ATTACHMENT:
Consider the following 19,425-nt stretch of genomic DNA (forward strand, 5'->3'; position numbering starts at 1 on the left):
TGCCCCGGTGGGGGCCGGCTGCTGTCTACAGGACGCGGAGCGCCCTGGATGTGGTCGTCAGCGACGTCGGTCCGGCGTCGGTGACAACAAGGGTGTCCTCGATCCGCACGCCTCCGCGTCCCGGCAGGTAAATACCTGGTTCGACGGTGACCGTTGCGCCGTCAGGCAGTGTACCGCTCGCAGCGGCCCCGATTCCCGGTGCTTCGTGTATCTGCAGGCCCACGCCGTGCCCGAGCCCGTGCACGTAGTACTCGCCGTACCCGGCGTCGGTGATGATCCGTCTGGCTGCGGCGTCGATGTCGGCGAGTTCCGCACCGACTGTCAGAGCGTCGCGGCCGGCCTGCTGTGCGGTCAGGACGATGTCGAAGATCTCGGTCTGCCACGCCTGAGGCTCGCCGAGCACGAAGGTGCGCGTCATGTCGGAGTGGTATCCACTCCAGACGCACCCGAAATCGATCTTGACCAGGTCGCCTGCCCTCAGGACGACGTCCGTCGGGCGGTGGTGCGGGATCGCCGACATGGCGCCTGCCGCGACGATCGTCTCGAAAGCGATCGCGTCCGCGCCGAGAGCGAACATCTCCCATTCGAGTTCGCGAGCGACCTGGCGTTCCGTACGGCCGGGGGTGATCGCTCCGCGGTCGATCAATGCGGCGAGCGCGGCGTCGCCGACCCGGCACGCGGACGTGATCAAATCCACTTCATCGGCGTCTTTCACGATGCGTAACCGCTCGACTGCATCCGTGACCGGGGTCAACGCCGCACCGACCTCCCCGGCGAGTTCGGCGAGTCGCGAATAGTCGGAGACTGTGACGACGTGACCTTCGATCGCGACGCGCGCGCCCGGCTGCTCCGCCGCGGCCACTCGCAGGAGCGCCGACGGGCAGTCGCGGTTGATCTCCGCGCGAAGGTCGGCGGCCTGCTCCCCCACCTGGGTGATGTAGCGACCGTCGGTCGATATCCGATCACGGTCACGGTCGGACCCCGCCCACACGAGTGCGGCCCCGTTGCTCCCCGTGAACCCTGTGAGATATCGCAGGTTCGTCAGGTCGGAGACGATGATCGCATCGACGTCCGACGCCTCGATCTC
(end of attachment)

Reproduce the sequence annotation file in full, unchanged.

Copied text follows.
Consider the following 19,425-nt stretch of genomic DNA (forward strand, 5'->3'; position numbering starts at 1 on the left):
TGCCCCGGTGGGGGCCGGCTGCTGTCTACAGGACGCGGAGCGCCCTGGATGTGGTCGTCAGCGACGTCGGTCCGGCGTCGGTGACAACAAGGGTGTCCTCGATCCGCACGCCTCCGCGTCCCGGCAGGTAAATACCTGGTTCGACGGTGACCGTTGCGCCGTCAGGCAGTGTACCGCTCGCAGCGGCCCCGATTCCCGGTGCTTCGTGTATCTGCAGGCCCACGCCGTGCCCGAGCCCGTGCACGTAGTACTCGCCGTACCCGGCGTCGGTGATGATCCGTCTGGCTGCGGCGTCGATGTCGGCGAGTTCCGCACCGACTGTCAGAGCGTCGCGGCCGGCCTGCTGTGCGGTCAGGACGATGTCGAAGATCTCGGTCTGCCACGCCTGAGGCTCGCCGAGCACGAAGGTGCGCGTCATGTCGGAGTGGTATCCACTCCAGACGCACCCGAAATCGATCTTGACCAGGTCGCCTGCCCTCAGGACGACGTCCGTCGGGCGGTGGTGCGGGATCGCCGACATGGCGCCTGCCGCGACGATCGTCTCGAAAGCGATCGCGTCCGCGCCGAGAGCGAACATCTCCCATTCGAGTTCGCGAGCGACCTGGCGTTCCGTACGGCCGGGGGTGATCGCTCCGCGGTCGATCAATGCGGCGAGCGCGGCGTCGCCGACCCGGCACGCGGACGTGATCAAATCCACTTCATCGGCGTCTTTCACGATGCGTAACCGCTCGACTGCATCCGTGACCGGGGTCAACGCCGCACCGACCTCCCCGGCGAGTTCGGCGAGTCGCGAATAGTCGGAGACTGTGACGACGTGACCTTCGATCGCGACGCGCGCGCCCGGCTGCTCCGCCGCGGCCACTCGCAGGAGCGCCGACGGGCAGTCGCGGTTGATCTCCGCGCGAAGGTCGGCGGCCTGCTCCCCCACCTGGGTGATGTAGCGACCGTCGGTCGATATCCGATCACGGTCACGGTCGGACCCCGCCCACACGAGTGCGGCCCCGTTGCTCCCCGTGAACCCTGTGAGATATCGCAGGTTCGTCAGGTCGGAGACGATGATCGCATCGACGTCCGACGCCTCGATCTC